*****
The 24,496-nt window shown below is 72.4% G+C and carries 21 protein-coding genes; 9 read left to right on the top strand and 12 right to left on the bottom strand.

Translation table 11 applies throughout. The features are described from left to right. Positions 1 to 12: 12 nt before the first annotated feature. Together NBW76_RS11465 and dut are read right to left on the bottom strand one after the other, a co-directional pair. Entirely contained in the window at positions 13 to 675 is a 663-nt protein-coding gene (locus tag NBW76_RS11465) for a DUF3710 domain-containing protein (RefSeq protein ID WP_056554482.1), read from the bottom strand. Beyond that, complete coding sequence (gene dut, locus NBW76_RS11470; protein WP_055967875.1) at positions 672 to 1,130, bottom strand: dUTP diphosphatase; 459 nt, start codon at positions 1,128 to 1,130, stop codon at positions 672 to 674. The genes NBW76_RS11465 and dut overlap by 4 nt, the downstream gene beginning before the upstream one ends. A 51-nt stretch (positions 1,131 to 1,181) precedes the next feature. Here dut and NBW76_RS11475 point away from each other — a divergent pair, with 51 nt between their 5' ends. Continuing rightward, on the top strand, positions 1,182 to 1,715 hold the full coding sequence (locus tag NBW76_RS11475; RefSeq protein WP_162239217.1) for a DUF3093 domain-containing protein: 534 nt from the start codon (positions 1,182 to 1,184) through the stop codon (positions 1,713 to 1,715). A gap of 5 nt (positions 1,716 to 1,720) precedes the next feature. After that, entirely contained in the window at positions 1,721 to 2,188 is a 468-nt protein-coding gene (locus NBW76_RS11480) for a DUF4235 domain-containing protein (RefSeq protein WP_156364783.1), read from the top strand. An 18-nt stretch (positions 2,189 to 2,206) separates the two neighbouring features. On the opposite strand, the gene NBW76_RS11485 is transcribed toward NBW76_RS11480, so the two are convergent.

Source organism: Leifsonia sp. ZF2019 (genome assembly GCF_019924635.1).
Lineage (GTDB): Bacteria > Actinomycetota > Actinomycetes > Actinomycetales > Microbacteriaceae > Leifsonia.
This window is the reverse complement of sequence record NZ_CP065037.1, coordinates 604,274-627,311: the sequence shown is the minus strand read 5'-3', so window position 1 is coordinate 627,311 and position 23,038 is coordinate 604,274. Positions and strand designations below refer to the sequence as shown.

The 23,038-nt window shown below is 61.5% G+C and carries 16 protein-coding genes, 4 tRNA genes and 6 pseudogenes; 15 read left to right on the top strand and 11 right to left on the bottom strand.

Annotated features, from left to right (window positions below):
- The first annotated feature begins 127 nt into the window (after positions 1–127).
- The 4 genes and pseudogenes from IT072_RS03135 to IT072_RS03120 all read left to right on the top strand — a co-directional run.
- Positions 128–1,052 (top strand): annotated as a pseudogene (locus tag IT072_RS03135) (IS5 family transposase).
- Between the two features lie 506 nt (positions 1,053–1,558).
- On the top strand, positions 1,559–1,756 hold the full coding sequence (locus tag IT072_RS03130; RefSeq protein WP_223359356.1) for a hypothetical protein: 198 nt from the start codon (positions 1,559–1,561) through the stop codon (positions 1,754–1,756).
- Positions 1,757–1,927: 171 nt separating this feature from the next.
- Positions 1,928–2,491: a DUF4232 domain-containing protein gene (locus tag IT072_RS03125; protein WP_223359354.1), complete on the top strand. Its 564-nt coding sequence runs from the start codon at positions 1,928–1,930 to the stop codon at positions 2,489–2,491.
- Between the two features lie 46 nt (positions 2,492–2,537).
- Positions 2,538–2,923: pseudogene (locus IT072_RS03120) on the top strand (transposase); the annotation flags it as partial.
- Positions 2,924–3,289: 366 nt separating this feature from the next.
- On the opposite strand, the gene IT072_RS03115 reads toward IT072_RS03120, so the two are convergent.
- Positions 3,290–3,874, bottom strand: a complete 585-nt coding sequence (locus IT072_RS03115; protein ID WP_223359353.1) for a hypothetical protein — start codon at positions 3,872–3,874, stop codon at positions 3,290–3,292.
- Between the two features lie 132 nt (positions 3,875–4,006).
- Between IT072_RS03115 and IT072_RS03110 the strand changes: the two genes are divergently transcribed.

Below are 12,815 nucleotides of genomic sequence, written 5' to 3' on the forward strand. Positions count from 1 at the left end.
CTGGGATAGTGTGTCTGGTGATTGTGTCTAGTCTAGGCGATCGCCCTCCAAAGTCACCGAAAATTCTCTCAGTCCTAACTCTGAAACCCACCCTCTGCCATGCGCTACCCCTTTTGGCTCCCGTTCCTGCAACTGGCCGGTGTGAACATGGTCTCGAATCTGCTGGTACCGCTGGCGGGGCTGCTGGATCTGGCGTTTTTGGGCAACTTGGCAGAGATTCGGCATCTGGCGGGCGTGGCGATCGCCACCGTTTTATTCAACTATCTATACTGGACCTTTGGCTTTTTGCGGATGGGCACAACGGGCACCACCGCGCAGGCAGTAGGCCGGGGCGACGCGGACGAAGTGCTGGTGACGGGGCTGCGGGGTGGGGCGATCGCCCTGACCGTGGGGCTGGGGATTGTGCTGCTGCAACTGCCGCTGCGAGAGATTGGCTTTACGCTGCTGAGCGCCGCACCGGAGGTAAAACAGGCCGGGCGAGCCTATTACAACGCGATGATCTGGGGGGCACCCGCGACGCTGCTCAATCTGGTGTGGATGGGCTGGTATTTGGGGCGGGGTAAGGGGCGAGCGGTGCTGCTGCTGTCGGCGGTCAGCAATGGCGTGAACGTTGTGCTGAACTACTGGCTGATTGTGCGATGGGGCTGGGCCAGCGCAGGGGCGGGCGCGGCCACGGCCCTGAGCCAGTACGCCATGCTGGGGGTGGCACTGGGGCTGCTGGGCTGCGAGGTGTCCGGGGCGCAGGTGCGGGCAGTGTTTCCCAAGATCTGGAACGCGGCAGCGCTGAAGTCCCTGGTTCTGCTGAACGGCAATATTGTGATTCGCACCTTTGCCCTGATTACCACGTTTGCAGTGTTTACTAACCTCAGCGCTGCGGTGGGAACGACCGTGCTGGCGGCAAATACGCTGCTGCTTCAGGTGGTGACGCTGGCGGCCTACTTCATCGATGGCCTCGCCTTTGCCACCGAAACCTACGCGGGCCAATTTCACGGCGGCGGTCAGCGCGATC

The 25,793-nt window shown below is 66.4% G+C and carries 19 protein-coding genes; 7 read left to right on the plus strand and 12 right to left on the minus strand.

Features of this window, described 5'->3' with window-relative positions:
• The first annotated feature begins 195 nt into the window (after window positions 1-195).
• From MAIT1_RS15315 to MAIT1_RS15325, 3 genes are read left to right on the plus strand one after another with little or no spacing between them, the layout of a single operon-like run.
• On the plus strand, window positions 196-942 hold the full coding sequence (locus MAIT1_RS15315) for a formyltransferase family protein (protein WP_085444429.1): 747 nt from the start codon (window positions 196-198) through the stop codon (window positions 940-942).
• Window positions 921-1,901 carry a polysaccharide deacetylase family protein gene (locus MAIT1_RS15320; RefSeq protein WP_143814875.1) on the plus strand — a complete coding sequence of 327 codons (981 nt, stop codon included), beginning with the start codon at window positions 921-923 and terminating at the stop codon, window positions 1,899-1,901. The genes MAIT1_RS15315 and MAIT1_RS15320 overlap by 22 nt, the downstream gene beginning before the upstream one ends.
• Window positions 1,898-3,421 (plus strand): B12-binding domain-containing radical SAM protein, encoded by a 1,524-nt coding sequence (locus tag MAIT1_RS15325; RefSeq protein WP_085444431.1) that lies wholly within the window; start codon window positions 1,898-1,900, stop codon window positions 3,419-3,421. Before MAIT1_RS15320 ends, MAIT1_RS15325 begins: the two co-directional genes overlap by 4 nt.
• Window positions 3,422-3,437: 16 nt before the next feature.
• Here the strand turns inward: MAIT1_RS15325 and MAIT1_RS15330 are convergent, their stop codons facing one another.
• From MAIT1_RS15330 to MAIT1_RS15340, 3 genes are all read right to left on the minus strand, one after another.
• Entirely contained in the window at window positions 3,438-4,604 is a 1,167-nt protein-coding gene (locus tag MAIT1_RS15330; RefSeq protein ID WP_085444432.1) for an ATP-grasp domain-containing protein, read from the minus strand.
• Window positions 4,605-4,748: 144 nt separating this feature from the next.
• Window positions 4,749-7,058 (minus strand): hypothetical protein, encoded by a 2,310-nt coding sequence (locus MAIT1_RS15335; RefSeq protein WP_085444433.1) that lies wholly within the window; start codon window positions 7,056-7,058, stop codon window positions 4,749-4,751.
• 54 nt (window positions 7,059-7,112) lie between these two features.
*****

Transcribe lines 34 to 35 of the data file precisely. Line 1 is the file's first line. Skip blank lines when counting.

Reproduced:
• Entirely contained in the window at window positions 3,438-4,604 is a 1,167-nt protein-coding gene (locus tag MAIT1_RS15330; RefSeq protein ID WP_085444432.1) for an ATP-grasp domain-containing protein, read from the minus strand.
• Window positions 4,605-4,748: 144 nt separating this feature from the next.